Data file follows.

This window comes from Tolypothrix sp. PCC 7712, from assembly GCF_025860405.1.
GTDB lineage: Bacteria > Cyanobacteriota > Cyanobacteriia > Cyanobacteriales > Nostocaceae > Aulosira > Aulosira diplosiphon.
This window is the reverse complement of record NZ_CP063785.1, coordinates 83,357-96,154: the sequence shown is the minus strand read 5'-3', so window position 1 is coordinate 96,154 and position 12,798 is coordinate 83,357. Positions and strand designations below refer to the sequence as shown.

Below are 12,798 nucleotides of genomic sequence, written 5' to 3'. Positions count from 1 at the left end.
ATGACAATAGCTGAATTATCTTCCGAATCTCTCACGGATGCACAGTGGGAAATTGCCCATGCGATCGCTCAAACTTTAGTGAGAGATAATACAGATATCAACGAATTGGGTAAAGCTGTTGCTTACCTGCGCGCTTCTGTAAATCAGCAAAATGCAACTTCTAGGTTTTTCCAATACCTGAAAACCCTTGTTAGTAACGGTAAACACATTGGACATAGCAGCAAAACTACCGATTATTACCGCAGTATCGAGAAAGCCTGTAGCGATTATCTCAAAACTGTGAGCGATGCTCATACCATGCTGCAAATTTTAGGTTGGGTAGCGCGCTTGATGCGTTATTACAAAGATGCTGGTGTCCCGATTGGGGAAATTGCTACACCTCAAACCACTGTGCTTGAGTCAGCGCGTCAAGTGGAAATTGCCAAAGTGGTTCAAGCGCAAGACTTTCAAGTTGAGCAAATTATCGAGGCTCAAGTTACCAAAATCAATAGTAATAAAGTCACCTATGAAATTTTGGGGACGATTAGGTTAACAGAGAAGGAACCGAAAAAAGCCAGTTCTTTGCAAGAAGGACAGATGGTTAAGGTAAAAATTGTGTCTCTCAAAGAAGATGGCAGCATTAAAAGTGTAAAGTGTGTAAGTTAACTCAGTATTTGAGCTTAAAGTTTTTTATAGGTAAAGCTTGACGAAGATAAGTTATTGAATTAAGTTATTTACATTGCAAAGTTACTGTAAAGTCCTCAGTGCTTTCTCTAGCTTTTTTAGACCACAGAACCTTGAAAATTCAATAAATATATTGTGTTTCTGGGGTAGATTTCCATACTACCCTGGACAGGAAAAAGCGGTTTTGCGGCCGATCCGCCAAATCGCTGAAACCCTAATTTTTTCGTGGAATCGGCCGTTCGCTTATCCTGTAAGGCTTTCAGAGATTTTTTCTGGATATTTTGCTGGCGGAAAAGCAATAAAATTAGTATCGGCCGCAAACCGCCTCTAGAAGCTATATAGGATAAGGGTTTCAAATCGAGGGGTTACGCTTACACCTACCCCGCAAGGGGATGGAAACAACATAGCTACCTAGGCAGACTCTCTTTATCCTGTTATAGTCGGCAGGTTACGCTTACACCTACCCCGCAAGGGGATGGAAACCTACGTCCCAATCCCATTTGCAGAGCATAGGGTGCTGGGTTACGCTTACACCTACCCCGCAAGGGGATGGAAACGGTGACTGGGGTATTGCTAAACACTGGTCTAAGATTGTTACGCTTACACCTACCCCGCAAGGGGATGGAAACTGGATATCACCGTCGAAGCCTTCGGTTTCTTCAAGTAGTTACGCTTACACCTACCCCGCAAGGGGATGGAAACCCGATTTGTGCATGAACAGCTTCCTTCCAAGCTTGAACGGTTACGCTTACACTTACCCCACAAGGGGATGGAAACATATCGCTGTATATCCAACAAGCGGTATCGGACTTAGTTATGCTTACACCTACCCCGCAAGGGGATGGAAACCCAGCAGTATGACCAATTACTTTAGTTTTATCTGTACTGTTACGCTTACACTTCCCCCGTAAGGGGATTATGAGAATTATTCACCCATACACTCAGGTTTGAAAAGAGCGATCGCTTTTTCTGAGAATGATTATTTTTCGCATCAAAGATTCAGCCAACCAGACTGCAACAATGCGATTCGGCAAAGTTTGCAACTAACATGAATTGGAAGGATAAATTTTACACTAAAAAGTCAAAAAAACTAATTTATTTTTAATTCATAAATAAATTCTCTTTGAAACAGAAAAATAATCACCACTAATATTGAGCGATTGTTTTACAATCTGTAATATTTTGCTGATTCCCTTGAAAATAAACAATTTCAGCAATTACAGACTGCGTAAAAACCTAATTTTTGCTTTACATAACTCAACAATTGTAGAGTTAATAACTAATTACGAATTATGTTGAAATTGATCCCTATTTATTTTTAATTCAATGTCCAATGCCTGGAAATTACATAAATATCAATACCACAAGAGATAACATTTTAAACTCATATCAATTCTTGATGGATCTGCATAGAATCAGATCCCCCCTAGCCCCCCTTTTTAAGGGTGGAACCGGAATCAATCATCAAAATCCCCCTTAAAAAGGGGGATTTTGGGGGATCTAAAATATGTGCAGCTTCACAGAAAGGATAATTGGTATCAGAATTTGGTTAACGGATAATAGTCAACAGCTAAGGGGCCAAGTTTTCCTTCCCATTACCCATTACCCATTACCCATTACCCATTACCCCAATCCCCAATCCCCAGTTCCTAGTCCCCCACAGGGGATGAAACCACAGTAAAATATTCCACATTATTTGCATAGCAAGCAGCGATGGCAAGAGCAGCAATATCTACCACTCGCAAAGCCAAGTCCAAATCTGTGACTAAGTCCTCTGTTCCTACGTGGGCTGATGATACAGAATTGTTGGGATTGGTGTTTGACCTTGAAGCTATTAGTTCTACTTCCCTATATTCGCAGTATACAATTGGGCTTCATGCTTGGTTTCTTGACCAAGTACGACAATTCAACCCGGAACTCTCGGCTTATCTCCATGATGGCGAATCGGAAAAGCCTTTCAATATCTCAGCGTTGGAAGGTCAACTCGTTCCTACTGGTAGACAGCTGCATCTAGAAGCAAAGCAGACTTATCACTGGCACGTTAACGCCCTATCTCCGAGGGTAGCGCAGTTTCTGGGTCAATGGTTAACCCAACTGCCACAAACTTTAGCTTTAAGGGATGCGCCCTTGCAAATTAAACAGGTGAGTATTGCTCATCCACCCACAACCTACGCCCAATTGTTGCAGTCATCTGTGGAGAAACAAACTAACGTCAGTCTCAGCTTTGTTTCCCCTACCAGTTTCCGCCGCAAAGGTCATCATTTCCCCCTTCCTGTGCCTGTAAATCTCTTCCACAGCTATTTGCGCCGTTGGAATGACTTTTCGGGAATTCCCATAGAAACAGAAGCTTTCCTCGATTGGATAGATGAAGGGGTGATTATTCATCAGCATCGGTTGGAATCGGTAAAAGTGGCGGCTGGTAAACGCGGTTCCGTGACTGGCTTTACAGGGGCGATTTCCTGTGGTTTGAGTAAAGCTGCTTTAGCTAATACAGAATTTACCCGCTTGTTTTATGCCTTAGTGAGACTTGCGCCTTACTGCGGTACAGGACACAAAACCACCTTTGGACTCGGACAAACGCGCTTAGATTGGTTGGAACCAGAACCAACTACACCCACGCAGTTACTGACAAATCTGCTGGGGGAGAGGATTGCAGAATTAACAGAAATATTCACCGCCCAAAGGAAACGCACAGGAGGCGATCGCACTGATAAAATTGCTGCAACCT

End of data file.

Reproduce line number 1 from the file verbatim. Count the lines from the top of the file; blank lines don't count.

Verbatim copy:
This window comes from Tolypothrix sp. PCC 7712, from assembly GCF_025860405.1.